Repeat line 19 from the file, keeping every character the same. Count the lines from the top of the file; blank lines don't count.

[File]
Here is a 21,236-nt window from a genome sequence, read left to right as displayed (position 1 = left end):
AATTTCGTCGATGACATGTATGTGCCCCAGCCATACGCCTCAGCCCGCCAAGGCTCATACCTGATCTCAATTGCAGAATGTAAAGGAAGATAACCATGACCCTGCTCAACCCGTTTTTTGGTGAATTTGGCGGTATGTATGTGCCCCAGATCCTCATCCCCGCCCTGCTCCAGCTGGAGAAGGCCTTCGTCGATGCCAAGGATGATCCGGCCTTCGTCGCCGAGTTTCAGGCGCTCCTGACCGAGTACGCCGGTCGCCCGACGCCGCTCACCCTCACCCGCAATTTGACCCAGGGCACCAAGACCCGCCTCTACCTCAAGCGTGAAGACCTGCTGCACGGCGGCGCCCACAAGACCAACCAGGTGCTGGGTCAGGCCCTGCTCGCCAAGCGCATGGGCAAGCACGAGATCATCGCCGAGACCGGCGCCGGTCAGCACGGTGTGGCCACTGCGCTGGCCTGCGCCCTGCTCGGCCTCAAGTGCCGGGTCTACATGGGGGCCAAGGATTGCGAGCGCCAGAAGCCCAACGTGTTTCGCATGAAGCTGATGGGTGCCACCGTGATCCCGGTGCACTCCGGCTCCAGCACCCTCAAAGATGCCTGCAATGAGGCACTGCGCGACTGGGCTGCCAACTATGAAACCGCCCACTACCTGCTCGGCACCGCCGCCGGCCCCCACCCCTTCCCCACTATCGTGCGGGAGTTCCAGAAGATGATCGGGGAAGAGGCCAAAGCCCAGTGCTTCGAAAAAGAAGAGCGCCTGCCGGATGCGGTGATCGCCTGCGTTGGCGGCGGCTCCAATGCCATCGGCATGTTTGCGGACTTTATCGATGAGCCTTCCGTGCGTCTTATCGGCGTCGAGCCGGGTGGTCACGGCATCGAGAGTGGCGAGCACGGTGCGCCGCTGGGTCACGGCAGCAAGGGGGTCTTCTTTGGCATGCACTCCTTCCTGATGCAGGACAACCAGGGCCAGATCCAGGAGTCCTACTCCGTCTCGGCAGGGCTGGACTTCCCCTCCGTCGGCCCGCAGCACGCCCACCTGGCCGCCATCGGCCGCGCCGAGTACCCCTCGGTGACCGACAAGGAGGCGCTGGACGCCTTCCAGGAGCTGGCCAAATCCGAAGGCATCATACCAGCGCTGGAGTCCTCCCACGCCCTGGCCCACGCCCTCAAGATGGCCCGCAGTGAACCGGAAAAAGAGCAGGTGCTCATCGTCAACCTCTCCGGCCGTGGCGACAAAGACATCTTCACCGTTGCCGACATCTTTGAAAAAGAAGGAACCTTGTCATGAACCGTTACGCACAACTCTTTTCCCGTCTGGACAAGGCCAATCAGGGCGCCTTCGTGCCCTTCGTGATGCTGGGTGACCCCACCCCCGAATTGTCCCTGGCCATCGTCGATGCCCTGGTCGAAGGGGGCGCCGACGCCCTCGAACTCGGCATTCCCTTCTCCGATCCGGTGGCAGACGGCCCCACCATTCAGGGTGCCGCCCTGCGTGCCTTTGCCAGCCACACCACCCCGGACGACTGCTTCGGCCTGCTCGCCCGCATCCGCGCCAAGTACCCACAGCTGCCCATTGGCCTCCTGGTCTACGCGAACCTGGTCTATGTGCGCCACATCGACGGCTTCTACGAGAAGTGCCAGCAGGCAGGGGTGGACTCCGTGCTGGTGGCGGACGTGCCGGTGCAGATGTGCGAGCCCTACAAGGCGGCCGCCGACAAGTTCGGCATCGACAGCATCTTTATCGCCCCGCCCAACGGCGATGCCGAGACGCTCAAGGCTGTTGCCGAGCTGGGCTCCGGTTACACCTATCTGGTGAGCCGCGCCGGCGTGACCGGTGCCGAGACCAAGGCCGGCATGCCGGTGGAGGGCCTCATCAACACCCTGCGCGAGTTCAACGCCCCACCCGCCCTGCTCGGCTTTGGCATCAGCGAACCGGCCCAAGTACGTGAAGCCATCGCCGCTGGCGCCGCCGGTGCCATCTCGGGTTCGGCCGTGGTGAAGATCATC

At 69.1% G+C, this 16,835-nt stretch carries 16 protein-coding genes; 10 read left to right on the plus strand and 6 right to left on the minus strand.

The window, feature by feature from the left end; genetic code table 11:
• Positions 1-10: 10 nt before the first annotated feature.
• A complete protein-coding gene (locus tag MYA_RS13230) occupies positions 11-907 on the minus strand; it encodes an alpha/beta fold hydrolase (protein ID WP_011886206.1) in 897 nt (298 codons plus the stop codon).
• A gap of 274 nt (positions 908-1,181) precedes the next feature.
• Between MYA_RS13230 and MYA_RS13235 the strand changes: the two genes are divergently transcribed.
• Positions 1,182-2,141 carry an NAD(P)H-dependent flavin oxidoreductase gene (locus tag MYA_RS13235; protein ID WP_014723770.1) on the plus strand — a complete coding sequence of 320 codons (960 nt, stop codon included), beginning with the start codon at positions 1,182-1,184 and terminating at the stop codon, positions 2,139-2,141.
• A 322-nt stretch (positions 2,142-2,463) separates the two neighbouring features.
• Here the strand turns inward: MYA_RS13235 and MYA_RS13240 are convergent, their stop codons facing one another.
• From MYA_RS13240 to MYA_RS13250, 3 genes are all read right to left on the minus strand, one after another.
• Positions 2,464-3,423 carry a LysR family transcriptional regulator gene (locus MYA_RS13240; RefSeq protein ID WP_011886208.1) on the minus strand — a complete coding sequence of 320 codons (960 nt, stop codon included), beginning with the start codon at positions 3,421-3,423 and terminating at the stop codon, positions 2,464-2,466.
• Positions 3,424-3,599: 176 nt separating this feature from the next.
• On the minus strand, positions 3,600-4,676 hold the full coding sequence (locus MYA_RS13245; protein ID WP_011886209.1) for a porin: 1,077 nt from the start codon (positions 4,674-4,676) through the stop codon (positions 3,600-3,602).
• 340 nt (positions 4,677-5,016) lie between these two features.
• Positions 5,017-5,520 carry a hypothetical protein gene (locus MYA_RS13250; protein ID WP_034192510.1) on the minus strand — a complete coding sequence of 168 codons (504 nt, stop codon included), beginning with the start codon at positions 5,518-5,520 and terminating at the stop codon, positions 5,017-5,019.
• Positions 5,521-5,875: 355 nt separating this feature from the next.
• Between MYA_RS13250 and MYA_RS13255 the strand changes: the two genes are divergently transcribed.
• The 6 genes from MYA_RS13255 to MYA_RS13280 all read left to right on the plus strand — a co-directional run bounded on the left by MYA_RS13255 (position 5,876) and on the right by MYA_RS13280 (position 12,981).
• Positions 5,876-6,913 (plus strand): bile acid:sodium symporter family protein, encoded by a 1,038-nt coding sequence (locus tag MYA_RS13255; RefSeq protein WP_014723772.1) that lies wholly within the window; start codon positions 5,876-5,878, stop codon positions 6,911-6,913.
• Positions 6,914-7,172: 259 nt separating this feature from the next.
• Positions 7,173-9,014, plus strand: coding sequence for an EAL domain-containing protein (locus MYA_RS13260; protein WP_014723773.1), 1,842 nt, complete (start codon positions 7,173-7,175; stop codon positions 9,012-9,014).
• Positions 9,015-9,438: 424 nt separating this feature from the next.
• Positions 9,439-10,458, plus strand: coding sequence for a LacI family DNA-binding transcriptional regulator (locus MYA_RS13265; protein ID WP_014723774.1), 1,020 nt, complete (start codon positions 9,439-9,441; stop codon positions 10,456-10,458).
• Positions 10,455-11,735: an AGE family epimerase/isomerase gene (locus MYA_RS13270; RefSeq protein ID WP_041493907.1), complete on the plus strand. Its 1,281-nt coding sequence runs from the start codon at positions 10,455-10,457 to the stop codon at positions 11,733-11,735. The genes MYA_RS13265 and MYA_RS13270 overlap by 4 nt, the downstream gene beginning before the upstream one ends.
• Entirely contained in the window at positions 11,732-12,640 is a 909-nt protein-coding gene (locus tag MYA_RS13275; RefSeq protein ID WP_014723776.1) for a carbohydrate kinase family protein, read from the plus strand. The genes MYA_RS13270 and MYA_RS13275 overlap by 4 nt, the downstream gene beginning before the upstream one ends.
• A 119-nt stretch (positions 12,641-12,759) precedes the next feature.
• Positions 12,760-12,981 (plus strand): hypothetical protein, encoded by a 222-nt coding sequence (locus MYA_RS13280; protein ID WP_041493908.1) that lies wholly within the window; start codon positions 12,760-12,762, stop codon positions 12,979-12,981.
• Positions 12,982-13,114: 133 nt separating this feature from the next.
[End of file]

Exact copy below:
• Between MYA_RS13250 and MYA_RS13255 the strand changes: the two genes are divergently transcribed.